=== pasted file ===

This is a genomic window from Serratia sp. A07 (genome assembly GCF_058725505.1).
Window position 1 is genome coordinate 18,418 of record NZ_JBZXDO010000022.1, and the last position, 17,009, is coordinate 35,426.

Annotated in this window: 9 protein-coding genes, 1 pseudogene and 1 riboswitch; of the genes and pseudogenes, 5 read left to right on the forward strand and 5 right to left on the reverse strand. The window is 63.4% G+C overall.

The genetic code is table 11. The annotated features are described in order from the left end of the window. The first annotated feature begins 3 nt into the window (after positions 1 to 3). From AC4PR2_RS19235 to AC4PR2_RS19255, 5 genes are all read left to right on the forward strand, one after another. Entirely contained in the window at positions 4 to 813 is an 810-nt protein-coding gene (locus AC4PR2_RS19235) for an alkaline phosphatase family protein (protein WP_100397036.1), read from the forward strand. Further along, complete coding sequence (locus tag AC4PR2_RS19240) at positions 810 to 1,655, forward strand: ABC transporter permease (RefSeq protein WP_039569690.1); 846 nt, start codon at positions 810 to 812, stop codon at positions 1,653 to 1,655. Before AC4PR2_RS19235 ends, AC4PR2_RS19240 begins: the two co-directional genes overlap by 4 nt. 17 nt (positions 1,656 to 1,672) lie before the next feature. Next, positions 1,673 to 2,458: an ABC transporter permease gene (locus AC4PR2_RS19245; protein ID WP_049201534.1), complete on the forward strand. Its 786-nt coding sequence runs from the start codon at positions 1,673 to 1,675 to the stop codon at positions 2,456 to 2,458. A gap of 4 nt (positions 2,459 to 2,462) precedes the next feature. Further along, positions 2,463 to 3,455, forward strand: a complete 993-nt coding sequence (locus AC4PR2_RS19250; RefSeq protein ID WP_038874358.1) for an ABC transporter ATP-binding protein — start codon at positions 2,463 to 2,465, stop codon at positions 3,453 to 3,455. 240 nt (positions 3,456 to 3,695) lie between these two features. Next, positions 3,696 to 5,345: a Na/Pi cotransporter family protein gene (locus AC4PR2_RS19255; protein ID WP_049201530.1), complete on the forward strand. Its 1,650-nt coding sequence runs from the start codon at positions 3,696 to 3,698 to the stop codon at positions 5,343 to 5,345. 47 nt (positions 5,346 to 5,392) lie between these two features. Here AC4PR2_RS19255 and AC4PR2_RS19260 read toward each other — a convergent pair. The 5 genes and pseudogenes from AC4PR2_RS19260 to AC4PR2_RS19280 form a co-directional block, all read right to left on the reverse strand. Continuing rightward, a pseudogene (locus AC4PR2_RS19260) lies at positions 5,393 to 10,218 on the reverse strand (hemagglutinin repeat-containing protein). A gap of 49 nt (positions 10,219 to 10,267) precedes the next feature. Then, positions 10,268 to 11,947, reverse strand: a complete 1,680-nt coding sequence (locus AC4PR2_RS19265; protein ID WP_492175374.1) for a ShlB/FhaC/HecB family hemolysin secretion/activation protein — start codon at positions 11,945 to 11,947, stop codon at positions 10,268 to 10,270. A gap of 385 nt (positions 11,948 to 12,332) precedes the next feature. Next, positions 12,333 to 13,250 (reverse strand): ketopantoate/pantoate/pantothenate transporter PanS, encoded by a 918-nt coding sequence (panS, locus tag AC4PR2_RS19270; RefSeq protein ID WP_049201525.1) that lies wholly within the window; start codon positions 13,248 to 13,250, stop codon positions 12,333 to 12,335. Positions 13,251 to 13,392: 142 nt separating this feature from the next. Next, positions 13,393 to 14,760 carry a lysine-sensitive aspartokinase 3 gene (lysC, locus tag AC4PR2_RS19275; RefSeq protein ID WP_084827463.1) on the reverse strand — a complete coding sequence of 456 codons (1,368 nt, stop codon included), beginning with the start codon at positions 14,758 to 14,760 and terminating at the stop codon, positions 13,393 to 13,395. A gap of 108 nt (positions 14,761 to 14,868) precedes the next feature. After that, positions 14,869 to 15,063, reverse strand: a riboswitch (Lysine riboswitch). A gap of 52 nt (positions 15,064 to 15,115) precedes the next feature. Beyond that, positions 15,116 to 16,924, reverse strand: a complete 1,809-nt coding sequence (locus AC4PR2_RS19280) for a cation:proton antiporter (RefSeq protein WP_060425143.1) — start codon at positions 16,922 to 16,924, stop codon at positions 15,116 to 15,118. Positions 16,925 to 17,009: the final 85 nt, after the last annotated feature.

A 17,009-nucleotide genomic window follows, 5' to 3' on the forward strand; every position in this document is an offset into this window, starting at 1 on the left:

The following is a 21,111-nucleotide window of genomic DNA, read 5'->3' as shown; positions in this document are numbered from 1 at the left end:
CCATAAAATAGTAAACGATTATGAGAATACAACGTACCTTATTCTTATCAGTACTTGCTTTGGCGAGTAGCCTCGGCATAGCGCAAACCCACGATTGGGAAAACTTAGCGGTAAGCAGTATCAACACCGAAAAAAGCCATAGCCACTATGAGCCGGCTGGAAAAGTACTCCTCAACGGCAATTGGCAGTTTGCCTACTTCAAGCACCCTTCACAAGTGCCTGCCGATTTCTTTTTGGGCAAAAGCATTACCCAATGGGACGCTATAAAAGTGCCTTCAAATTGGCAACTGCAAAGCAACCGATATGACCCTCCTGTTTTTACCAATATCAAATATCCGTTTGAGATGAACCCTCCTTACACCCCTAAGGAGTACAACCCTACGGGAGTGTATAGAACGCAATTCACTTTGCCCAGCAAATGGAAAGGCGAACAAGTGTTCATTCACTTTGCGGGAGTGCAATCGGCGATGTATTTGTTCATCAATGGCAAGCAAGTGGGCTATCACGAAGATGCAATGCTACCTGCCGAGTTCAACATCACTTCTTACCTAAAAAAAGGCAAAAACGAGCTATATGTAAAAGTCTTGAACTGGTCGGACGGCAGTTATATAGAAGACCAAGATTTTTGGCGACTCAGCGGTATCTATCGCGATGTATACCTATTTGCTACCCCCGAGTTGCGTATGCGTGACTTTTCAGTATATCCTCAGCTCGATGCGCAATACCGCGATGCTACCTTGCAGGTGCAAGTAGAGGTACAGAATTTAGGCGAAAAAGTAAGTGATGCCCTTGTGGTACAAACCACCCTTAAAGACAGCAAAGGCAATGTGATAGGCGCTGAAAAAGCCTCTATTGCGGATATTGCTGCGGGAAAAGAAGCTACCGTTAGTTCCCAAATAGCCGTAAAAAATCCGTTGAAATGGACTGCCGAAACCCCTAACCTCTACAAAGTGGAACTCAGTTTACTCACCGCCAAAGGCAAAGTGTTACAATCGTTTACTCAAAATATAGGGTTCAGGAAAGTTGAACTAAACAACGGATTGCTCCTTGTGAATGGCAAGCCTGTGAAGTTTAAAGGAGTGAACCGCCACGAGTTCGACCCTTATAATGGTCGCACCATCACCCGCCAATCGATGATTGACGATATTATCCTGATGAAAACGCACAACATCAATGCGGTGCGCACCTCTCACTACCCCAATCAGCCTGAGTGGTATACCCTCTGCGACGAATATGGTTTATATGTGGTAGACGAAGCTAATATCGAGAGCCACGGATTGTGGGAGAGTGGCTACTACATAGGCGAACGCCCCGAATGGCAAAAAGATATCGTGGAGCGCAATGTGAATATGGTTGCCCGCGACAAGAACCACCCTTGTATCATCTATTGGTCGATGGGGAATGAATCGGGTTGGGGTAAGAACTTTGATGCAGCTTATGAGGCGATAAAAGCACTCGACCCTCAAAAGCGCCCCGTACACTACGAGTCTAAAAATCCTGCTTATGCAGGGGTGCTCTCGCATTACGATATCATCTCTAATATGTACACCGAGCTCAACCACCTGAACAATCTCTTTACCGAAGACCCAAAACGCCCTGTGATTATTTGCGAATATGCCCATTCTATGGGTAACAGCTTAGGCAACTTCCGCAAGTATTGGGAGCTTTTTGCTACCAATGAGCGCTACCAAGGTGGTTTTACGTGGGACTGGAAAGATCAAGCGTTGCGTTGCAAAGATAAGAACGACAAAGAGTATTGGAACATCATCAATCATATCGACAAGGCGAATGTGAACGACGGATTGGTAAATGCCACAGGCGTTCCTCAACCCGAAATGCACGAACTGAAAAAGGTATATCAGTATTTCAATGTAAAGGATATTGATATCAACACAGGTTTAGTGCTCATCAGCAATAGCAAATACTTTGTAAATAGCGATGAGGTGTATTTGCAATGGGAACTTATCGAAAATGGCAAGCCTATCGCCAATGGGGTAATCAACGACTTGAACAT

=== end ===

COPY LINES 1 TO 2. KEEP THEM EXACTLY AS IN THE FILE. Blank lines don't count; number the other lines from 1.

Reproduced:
This is a genomic window from Serratia sp. A07 (genome assembly GCF_058725505.1).
Window position 1 is genome coordinate 18,418 of record NZ_JBZXDO010000022.1, and the last position, 17,009, is coordinate 35,426.